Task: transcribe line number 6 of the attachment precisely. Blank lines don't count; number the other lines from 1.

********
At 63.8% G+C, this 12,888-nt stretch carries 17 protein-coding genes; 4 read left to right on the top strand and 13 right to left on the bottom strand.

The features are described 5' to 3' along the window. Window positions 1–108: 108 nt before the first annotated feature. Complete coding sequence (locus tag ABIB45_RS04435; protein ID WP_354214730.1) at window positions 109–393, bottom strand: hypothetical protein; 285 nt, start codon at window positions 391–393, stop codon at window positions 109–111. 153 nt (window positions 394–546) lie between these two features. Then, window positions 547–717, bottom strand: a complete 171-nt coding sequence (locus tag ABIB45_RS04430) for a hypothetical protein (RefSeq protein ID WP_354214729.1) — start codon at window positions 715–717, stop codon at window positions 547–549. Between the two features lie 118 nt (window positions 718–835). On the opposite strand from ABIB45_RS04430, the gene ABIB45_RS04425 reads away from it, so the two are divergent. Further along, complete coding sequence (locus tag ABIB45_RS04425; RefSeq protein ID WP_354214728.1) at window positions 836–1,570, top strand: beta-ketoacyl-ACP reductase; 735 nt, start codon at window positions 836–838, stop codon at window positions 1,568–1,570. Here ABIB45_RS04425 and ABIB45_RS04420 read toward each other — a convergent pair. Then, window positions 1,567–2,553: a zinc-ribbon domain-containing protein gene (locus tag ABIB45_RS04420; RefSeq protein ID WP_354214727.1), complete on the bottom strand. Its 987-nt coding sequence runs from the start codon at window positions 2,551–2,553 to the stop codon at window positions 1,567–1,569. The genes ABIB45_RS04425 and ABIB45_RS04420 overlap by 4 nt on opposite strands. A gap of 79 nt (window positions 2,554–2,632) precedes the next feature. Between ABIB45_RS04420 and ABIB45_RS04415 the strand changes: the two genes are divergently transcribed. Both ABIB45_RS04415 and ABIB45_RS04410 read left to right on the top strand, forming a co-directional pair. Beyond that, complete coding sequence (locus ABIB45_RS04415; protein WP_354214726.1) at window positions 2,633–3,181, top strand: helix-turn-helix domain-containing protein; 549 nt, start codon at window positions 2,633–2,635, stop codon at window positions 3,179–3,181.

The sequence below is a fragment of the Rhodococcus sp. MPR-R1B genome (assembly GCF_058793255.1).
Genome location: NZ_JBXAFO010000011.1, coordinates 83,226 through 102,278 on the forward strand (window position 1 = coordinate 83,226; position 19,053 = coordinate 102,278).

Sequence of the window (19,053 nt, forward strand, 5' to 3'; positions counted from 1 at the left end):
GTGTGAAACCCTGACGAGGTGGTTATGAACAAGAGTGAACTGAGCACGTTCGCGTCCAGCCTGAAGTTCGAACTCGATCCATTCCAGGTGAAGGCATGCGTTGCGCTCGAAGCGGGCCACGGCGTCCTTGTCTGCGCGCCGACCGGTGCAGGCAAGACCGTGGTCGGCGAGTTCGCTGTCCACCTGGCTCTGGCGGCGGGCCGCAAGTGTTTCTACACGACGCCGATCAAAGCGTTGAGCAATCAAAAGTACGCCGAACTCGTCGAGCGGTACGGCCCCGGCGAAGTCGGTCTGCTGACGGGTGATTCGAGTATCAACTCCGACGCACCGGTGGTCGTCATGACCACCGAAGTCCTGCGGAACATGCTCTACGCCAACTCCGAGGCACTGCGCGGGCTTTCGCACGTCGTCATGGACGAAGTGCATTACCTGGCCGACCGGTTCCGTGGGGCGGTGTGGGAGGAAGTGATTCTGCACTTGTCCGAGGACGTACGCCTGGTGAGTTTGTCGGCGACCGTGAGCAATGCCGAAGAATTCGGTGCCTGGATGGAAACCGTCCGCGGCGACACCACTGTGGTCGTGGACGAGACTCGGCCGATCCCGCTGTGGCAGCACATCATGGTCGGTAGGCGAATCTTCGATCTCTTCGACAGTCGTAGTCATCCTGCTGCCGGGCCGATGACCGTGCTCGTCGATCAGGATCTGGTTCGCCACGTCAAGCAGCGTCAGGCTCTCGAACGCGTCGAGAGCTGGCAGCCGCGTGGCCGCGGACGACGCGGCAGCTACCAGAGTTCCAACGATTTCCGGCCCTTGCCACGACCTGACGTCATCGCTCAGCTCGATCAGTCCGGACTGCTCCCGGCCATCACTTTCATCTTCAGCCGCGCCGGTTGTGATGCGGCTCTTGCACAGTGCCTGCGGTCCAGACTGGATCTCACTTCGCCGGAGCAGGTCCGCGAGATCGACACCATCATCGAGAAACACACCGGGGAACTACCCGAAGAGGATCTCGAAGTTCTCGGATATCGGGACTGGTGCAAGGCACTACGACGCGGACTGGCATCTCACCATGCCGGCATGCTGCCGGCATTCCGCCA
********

GTGTGAAACCCTGACGAGGTGGTTATGAACAAGAGTGAACTGAGCACGTTCGCGTCCAGCCTGAAGTTCGAACTCGATCCATTCCAGGTGAAGGCATGCGTTGCGCTCGAAGCGGGCCACGGCGTCCTTGTCTGCGCGCCGACCGGTGCAGGCAAGACCGTGGTCGGCGAGTTCGCTGTCCACCTGGCTCTGGCGGCGGGCCGCAAGTGTTTCTACACGACGCCGATCAAAGCGTTGAGCAATCAAAAGTACGCCGAACTCGTCGAGCGGTACGGCCCCGGCGAAGTCGGTCTGCTGACGGGTGATTCGAGTATCAACTCCGACGCACCGGTGGTCGTCATGACCACCGAAGTCCTGCGGAACATGCTCTACGCCAACTCCGAGGCACTGCGCGGGCTTTCGCACGTCGTCATGGACGAAGTGCATTACCTGGCCGACCGGTTCCGTGGGGCGGTGTGGGAGGAAGTGATTCTGCACTTGTCCGAGGACGTACGCCTGGTGAGTTTGTCGGCGACCGTGAGCAATGCCGAAGAATTCGGTGCCTGGATGGAAACCGTCCGCGGCGACACCACTGTGGTCGTGGACGAGACTCGGCCGATCCCGCTGTGGCAGCACATCATGGTCGGTAGGCGAATCTTCGATCTCTTCGACAGTCGTAGTCATCCTGCTGCCGGGCCGATGACCGTGCTCGTCGATCAGGATCTGGTTCGCCACGTCAAGCAGCGTCAGGCTCTCGAACGCGTCGAGAGCTGGCAGCCGCGTGGCCGCGGACGACGCGGCAGCTACCAGAGTTCCAACGATTTCCGGCCCTTGCCACGACCTGACGTCATCGCTCAGCTCGATCAGTCCGGACTGCTCCCGGCCATCACTTTCATCTTCAGCCGCGCCGGTTGTGATGCGGCTCTTGCACAGTGCCTGCGGTCCAGACTGGATCTCACTTCGCCGGAGCAGGTCCGCGAGATCGACACCATCATCGAGAAACACACCGGGGAACTACCCGAAGAGGATCTCGAAGTTCTCGGATATCGGGACTGGTGCAAGGCACTACGACGCGGACTGGCATCTCACCATGCCGGCATGCTGCCGGCATTCCGCCA